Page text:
LONDON – Former Costa Rican President José María Figueres joined other senior politicians on Monday to launch an independent panel that will work towards better management of the world’s oceans, which are facing unprecedented overfishing, pollution and habitat loss.
The Global Ocean Commission is spearheaded by Figueres along with former British Foreign Secretary David Miliband and South African Cabinet Minister Trevor Manuel.
The initiative is a collaboration between the U.S.-based Pew Environment Group, Oxford University’s Somerville College, the Dutch environmental awareness group Adessium Foundation, and Oceans 5, a collaboration of philanthropists concerned about the health of the seas.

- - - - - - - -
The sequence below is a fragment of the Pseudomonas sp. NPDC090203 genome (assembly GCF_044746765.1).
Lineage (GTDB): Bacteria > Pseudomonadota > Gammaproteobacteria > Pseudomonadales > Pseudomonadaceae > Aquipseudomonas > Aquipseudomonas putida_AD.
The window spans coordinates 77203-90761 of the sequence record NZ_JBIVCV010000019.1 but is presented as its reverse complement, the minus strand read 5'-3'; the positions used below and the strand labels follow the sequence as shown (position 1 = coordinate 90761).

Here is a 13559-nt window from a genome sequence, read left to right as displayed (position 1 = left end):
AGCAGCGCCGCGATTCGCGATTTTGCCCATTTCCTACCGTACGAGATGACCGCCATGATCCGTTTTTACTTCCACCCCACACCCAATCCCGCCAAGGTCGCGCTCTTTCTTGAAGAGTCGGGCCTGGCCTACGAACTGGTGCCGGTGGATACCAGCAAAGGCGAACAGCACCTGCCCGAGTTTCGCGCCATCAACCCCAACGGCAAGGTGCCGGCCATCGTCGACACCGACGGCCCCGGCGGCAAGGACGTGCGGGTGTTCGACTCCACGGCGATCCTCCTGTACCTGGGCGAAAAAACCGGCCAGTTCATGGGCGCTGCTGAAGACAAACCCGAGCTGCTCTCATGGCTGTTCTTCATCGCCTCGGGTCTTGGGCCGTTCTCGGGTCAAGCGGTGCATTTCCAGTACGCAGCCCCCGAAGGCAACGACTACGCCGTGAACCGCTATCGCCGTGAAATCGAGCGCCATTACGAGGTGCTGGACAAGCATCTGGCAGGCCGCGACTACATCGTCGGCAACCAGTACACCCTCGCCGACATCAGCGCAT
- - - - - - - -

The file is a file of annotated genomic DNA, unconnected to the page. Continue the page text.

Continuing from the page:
The goal is to place the spotlight on threats to oceans and seas that are outside national jurisdictions. These are regulated by the U.N. Convention on the Law of the Seas (UNCLOS), a loosely woven treaty that is now 30 years old. Critics say the treaty has become ineffective due to globalized economies and technological advances.
The commission will publish recommendations for overhauling ocean governance early next year, when the U.N. General Assembly launches talks on protecting marine biodiversity.
“The world urgently needs to find better ways of managing the oceans, to stop abuse of its precious resources and ensure its protection for present and future generations,” Figueres said.
“The global ocean is essential to the health and well being of each and every one of us. It provides about half of the oxygen we breathe and absorbs about a quarter of our carbon dioxide emissions. But we are failing to manage it in ways that reflect its true value,” he added.